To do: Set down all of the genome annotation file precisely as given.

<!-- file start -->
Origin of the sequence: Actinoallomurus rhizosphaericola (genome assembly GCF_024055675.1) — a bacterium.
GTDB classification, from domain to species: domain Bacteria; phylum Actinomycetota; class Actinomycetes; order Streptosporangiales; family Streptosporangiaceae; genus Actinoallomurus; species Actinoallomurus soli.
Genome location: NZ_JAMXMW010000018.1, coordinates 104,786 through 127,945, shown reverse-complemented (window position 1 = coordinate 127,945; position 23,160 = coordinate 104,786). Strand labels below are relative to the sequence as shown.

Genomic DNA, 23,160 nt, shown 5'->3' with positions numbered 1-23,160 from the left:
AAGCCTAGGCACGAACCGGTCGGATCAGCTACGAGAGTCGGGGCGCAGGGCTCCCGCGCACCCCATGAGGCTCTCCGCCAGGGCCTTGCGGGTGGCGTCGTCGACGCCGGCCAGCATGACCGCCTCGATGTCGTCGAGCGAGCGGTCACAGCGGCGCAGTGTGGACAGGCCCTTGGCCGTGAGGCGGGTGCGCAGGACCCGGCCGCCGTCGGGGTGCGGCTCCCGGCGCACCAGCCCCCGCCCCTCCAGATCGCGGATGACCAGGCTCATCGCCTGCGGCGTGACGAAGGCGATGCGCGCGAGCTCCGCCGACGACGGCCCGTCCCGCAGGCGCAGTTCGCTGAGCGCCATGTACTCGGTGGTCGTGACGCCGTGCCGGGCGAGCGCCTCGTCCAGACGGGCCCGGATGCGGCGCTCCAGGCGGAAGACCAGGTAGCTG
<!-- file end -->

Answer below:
Origin of the sequence: Actinoallomurus rhizosphaericola (genome assembly GCF_024055675.1) — a bacterium.
GTDB classification, from domain to species: domain Bacteria; phylum Actinomycetota; class Actinomycetes; order Streptosporangiales; family Streptosporangiaceae; genus Actinoallomurus; species Actinoallomurus soli.
Genome location: NZ_JAMXMW010000018.1, coordinates 104,786 through 127,945, shown reverse-complemented (window position 1 = coordinate 127,945; position 23,160 = coordinate 104,786). Strand labels below are relative to the sequence as shown.

Genomic DNA, 23,160 nt, shown 5'->3' with positions numbered 1-23,160 from the left:
AAGCCTAGGCACGAACCGGTCGGATCAGCTACGAGAGTCGGGGCGCAGGGCTCCCGCGCACCCCATGAGGCTCTCCGCCAGGGCCTTGCGGGTGGCGTCGTCGACGCCGGCCAGCATGACCGCCTCGATGTCGTCGAGCGAGCGGTCACAGCGGCGCAGTGTGGACAGGCCCTTGGCCGTGAGGCGGGTGCGCAGGACCCGGCCGCCGTCGGGGTGCGGCTCCCGGCGCACCAGCCCCCGCCCCTCCAGATCGCGGATGACCAGGCTCATCGCCTGCGGCGTGACGAAGGCGATGCGCGCGAGCTCCGCCGACGACGGCCCGTCCCGCAGGCGCAGTTCGCTGAGCGCCATGTACTCGGTGGTCGTGACGCCGTGCCGGGCGAGCGCCTCGTCCAGACGGGCCCGGATGCGGCGCTCCAGGCGGAAGACCAGGTAGCTG